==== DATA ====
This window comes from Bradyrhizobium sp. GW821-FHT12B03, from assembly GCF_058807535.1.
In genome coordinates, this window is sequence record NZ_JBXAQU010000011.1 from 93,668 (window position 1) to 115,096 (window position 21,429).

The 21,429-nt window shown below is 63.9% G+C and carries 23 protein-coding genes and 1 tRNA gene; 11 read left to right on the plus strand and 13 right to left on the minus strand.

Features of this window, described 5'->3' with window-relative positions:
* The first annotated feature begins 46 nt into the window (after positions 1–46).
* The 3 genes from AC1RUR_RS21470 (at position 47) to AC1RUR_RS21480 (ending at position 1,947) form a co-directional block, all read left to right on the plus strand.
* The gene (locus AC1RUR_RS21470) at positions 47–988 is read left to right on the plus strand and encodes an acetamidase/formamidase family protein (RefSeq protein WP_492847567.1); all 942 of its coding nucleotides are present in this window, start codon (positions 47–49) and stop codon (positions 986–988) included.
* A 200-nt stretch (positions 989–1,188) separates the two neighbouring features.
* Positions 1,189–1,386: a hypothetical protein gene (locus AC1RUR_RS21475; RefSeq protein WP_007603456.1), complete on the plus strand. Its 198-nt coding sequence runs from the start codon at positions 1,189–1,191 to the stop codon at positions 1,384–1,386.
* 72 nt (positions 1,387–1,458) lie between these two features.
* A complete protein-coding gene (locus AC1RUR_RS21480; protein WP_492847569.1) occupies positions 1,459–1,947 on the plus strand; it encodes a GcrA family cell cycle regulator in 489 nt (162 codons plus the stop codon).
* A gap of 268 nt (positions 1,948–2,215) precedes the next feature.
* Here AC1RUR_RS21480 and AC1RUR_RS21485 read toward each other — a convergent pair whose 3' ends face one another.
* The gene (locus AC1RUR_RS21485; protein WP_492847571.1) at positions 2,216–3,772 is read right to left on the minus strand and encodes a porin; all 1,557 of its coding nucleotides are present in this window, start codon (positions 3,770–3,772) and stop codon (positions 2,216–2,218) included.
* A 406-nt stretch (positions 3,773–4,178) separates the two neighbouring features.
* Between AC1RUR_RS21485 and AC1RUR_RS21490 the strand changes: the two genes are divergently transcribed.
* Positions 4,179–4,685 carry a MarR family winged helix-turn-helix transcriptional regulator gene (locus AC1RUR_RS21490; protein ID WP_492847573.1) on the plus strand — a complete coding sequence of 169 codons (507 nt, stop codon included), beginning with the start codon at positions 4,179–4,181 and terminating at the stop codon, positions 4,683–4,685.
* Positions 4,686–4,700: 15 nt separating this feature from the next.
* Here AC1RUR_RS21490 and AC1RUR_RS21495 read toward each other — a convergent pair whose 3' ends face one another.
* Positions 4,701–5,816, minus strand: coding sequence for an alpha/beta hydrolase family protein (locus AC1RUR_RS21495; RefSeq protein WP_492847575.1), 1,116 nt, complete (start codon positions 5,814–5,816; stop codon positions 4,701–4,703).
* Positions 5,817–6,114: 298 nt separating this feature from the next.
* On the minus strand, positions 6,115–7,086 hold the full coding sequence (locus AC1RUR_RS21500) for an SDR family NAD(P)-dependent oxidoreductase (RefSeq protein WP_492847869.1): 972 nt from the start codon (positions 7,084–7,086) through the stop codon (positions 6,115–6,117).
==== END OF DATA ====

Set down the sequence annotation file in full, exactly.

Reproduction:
This window comes from Bradyrhizobium sp. GW821-FHT12B03, from assembly GCF_058807535.1.
In genome coordinates, this window is sequence record NZ_JBXAQU010000011.1 from 93,668 (window position 1) to 115,096 (window position 21,429).

The 21,429-nt window shown below is 63.9% G+C and carries 23 protein-coding genes and 1 tRNA gene; 11 read left to right on the plus strand and 13 right to left on the minus strand.

Features of this window, described 5'->3' with window-relative positions:
* The first annotated feature begins 46 nt into the window (after positions 1–46).
* The 3 genes from AC1RUR_RS21470 (at position 47) to AC1RUR_RS21480 (ending at position 1,947) form a co-directional block, all read left to right on the plus strand.
* The gene (locus AC1RUR_RS21470) at positions 47–988 is read left to right on the plus strand and encodes an acetamidase/formamidase family protein (RefSeq protein WP_492847567.1); all 942 of its coding nucleotides are present in this window, start codon (positions 47–49) and stop codon (positions 986–988) included.
* A 200-nt stretch (positions 989–1,188) separates the two neighbouring features.
* Positions 1,189–1,386: a hypothetical protein gene (locus AC1RUR_RS21475; RefSeq protein WP_007603456.1), complete on the plus strand. Its 198-nt coding sequence runs from the start codon at positions 1,189–1,191 to the stop codon at positions 1,384–1,386.
* 72 nt (positions 1,387–1,458) lie between these two features.
* A complete protein-coding gene (locus AC1RUR_RS21480; protein WP_492847569.1) occupies positions 1,459–1,947 on the plus strand; it encodes a GcrA family cell cycle regulator in 489 nt (162 codons plus the stop codon).
* A gap of 268 nt (positions 1,948–2,215) precedes the next feature.
* Here AC1RUR_RS21480 and AC1RUR_RS21485 read toward each other — a convergent pair whose 3' ends face one another.
* The gene (locus AC1RUR_RS21485; protein WP_492847571.1) at positions 2,216–3,772 is read right to left on the minus strand and encodes a porin; all 1,557 of its coding nucleotides are present in this window, start codon (positions 3,770–3,772) and stop codon (positions 2,216–2,218) included.
* A 406-nt stretch (positions 3,773–4,178) separates the two neighbouring features.
* Between AC1RUR_RS21485 and AC1RUR_RS21490 the strand changes: the two genes are divergently transcribed.
* Positions 4,179–4,685 carry a MarR family winged helix-turn-helix transcriptional regulator gene (locus AC1RUR_RS21490; protein ID WP_492847573.1) on the plus strand — a complete coding sequence of 169 codons (507 nt, stop codon included), beginning with the start codon at positions 4,179–4,181 and terminating at the stop codon, positions 4,683–4,685.
* Positions 4,686–4,700: 15 nt separating this feature from the next.
* Here AC1RUR_RS21490 and AC1RUR_RS21495 read toward each other — a convergent pair whose 3' ends face one another.
* Positions 4,701–5,816, minus strand: coding sequence for an alpha/beta hydrolase family protein (locus AC1RUR_RS21495; RefSeq protein WP_492847575.1), 1,116 nt, complete (start codon positions 5,814–5,816; stop codon positions 4,701–4,703).
* Positions 5,817–6,114: 298 nt separating this feature from the next.
* On the minus strand, positions 6,115–7,086 hold the full coding sequence (locus AC1RUR_RS21500) for an SDR family NAD(P)-dependent oxidoreductase (RefSeq protein WP_492847869.1): 972 nt from the start codon (positions 7,084–7,086) through the stop codon (positions 6,115–6,117).